The Causal Networks in the links below can be used to identify root causes of accidents in Arctic by maping causal relationships. Each node in the network represents a contributory cause and each line represents a causal link that connects two or more causes to each other. The structure of the network is based on analyses of accident reports and statistics from Norwegian waters up to 2016. The networks have later been updated with revised performance shaping factors and inclusion of the influences of Arctic Risk Influencing Factors (ARIFs).Causal network for ship accident in Arctic
The figures below show examples of the network applied on grounding and ice incidents. The thicker the line, the stronger and more frequent are the causal links. The analysis is based on qualitative assessment by personnel with experience in risk management and operational experience sailing in arctic waters.Causal network for groundingCausal network for contact with ice
The potential harsh environmental conditions in arctic (low temperatures, fog and ice) in combination with limited SAR capacities means the consequences of accidents may be more severe. The network in the link below illustrates the dominating causes and contribution to the elevated risk of arctic in the event of an abandon ship scenario/emergency situation onboard.Causal network for consequence in Arctic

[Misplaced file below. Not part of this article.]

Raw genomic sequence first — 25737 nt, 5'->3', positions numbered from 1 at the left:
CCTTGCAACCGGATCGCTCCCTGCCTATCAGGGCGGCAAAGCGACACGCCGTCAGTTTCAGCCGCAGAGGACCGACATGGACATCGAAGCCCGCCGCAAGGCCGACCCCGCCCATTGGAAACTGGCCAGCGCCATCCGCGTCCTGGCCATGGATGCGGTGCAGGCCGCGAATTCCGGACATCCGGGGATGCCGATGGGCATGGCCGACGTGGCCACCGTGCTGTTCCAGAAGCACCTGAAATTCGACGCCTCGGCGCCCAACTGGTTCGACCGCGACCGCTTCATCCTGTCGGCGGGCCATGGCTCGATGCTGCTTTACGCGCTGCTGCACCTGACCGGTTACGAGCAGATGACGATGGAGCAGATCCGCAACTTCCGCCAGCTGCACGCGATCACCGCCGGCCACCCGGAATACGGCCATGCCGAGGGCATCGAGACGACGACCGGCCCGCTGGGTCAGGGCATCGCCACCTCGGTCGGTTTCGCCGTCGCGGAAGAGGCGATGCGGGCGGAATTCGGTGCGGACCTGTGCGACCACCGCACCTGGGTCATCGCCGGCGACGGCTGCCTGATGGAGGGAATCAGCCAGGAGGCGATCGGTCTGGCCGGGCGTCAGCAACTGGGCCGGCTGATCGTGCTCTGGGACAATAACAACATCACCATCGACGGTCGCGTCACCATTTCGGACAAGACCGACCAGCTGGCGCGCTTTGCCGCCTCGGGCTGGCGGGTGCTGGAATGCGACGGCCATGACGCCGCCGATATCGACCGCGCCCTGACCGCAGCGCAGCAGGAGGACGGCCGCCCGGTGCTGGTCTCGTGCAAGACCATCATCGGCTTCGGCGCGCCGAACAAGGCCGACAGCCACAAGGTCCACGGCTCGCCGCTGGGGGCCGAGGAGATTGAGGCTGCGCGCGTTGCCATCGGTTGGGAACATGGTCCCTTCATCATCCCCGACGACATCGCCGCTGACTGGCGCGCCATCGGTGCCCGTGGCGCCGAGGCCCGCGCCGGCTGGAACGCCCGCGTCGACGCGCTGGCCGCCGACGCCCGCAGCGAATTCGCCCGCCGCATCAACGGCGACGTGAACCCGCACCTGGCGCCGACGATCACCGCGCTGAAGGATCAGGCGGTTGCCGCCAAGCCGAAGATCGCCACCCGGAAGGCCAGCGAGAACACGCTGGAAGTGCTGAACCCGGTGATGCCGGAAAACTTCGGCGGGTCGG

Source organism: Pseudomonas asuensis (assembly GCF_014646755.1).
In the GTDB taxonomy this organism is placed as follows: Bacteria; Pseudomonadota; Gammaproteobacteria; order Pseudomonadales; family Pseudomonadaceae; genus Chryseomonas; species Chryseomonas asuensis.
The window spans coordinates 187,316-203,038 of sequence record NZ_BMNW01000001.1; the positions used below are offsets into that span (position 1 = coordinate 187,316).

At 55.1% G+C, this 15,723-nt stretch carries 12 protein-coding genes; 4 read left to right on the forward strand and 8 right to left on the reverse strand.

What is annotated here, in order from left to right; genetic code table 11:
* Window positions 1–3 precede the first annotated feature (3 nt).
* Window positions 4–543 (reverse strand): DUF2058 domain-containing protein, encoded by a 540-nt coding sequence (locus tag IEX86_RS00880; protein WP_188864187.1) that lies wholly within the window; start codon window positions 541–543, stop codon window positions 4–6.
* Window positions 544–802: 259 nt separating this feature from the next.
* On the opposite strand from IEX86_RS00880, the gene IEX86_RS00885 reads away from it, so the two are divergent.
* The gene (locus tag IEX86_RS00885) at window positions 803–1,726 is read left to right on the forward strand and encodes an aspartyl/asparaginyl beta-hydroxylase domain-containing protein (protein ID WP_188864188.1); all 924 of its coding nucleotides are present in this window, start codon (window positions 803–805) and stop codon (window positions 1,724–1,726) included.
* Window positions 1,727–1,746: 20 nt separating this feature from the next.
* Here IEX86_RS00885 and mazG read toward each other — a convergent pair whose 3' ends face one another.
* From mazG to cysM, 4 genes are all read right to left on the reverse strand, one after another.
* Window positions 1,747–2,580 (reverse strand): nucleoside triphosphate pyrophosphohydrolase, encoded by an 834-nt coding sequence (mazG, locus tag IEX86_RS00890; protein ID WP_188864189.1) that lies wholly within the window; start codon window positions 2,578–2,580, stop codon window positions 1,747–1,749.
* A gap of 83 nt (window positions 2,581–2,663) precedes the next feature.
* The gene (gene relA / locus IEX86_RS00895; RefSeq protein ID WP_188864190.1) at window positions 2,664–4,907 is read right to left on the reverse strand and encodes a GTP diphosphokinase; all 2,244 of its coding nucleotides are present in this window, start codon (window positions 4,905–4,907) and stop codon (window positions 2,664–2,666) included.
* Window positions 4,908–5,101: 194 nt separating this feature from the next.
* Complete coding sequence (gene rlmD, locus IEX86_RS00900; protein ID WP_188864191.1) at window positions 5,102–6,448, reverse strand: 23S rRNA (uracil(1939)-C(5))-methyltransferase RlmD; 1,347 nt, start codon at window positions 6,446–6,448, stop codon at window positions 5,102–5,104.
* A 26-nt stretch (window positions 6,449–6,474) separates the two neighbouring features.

Arctic Risk Influencing Factors
Ice may affect hull structure, stability characteristics, machinery systems, navigation, the outdoor working environment, maintenance and emergency, preparedness tasks and malfunction of safety equipment and systems.
Topside icing, with potential reduction of stability and equipment functionality.
Low temperature may affect the working environment and human performance, maintenance and emergency preparedness tasks, material properties and equipment efficiency, survival time and eperformance of safaety equipment and systems.
Extended periods of darkness or daylight
Extended periods of darkness or daylight as it may affect navigation and human performance.
High latitude, as it affects navigation systems, communication systems and the quality of ice imagery information.
Remoteness and possible lack of accurate and complete hydrographic data and information, reduced availability of navigational aids and seamarks with increased potential for groundings compounded by remoteness, limited , readily deployable SAR facilities, delays in emergency response and limited, communications capability, with the potential to affect incident response.
Lack of crew experience
Potential lack of ship crew experience in polar operations, with potential for human error
Lack of emergency equipment
Potential lack of suitable emergency response equipment, with the potential for limiting the effectiveness of mitigation measures.
Severe weather conditions
Rapidly changing and severe weather conditions, with the potential for escalation of incidents.
The environment with respect to sensitivity to harmful substances and other environmental impacts and its need for longer restoration.